ALBUQUERQUE, N.M. — Three members of a powerful New Mexico commission charged with protecting, conserving and developing water resources across the arid state have resigned, the result of what critics describe as a simmering conflict with the state’s top water regulator.

The departures mark the latest turmoil for the Interstate Stream Commission, which has been accused in recent years of violating state transparency laws over the development of plans for managing the state’s share of the Gila River. Now, in just the last five months, the commission’s director, its legal counsel and other key staffers have left.

Chairman Caleb Chandler and fellow Commissioners James Wilcox and Jim Dunlap submitted their resignations to Gov. Susana Martinez earlier this week. Chandler and Wilcox offered no details in their brief emails to the governor, but Dunlap expressed great concern for what he called the lack of direction from State Engineer Tom Blaine and adherence to state statutes.

Dunlap on Friday accused Blaine of overstepping his authority. The commissioners and their attorneys attempted to meet with Blaine to review statutes that detail the duties and responsibilities of the two separate entities, but Dunlap said Blaine refused, prompting a stalemate.

“The longer he was in there, the more it became clear that it was going to be just some kind of a program in which everything had to flow through him. That’s not the way the statutes are written,” Dunlap said in a phone interview. “The state engineer is more of a regulator of the state water, and we’re the ones who are supposed to protect and conserve and follow the compacts. We were not able to do that with this kind of administration going on.”

Melissa Dosher-Smith, a spokeswoman for the state engineer, said Friday that Blaine is “well aware of the statutory authorities and responsibilities” of the two offices and takes care to respect those. She also said Blaine and Chandler had been working to set up a meeting and that the state engineer remains committed to working with the commissioners.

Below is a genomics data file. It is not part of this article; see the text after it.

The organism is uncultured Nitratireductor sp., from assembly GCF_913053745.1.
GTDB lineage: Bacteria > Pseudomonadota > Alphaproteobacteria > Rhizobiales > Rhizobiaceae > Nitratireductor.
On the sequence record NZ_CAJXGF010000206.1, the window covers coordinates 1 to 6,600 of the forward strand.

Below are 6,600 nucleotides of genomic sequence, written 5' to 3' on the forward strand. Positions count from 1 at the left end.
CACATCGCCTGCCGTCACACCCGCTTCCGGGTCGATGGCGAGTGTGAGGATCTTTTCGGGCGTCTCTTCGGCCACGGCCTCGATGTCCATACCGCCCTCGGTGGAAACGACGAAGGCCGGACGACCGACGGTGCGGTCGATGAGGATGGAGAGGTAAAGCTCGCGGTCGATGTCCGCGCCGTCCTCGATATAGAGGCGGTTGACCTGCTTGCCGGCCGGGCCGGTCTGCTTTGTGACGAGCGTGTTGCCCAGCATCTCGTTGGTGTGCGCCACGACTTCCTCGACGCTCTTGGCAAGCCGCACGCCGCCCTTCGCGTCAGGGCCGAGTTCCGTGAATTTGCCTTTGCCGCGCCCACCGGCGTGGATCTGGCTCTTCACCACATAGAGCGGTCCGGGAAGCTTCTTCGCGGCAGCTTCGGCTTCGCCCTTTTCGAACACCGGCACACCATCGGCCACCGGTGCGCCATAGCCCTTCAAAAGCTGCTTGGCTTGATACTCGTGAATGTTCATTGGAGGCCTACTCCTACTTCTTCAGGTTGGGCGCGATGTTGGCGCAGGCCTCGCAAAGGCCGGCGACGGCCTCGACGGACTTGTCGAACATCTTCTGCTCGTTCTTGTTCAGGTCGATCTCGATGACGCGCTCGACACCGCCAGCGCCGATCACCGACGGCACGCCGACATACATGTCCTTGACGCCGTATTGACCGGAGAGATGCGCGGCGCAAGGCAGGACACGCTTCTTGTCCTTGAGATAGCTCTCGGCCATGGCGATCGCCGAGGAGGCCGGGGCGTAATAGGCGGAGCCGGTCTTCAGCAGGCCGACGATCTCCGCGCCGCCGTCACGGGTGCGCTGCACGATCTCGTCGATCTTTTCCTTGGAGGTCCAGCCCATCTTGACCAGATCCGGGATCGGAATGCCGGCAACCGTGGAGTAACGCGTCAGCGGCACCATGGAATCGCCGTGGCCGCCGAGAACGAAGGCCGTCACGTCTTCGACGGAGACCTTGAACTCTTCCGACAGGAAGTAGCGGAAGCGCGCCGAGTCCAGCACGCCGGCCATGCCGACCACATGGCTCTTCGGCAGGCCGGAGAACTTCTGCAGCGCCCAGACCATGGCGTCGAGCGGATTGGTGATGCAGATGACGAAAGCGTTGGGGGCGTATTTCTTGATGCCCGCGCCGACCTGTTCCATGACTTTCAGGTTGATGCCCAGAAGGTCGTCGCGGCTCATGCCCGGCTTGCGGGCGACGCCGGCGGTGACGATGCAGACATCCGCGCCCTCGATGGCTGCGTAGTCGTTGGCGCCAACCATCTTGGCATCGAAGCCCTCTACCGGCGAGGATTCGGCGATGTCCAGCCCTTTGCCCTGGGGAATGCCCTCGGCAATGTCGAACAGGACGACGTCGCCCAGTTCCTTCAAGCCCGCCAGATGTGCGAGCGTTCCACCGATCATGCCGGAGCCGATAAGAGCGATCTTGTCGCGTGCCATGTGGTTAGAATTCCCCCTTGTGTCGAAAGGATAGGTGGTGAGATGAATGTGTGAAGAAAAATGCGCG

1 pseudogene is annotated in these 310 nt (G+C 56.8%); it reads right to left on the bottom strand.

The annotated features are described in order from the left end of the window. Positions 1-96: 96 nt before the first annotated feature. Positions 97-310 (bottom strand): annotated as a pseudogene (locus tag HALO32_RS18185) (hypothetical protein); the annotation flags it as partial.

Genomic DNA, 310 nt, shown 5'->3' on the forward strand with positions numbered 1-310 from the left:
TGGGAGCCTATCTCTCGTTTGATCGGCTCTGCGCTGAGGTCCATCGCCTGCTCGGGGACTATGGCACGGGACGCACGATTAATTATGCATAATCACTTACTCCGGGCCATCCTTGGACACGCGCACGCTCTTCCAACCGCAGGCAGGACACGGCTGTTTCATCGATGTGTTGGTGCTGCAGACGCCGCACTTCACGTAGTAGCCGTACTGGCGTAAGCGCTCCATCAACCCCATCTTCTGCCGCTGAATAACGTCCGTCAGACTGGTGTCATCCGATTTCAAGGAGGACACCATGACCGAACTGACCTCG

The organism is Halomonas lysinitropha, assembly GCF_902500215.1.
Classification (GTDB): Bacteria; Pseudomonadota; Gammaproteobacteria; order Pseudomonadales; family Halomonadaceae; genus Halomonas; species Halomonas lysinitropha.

Blaine was appointed to the post by Martinez in 2014. He previously worked as the director of the Environmental Health Division within the New Mexico Environment Department.

The governor’s office did not respond to questions regarding Martinez’s plans to fill the vacancies. Without a quorum, the commission is unable to take any official action.

The governor appoints the state engineer as well as the members of the Interstate Stream Commission, who serve either four- or six-year terms. The state engineer is the ninth member of the commission and serves as secretary.

Aside from coordinating regional and statewide water planning, the commission is responsible for ensuring that New Mexico meets the requirements of interstate river compacts, deals with water policy and management and develops water supply projects. The state engineer’s office administers water rights throughout the state.

Dunlap, who has been involved in New Mexico water policy for five decades, said having a weak commission would not be in the best interest of New Mexico. “We have to have counterbalances in all parts of the government,” he said.

Some critics say the situation began to erode after the commission raised concerns about a permit request from a commercial venture that calls for piping billions of gallons of water from rural western New Mexico to more populated communities.

The first application filed by Augustin Plains Ranch was rejected in 2012 by then-State Engineer Scott Verhines, another Martinez appointee, after he determined the proposal was speculative and that its effects could not be reasonably evaluated. It was one of the most contested filings in the history of the state engineer’s office.

The company resurrected its application. Blaine last year cleared the way for a hearing process that is expected to continue through 2018.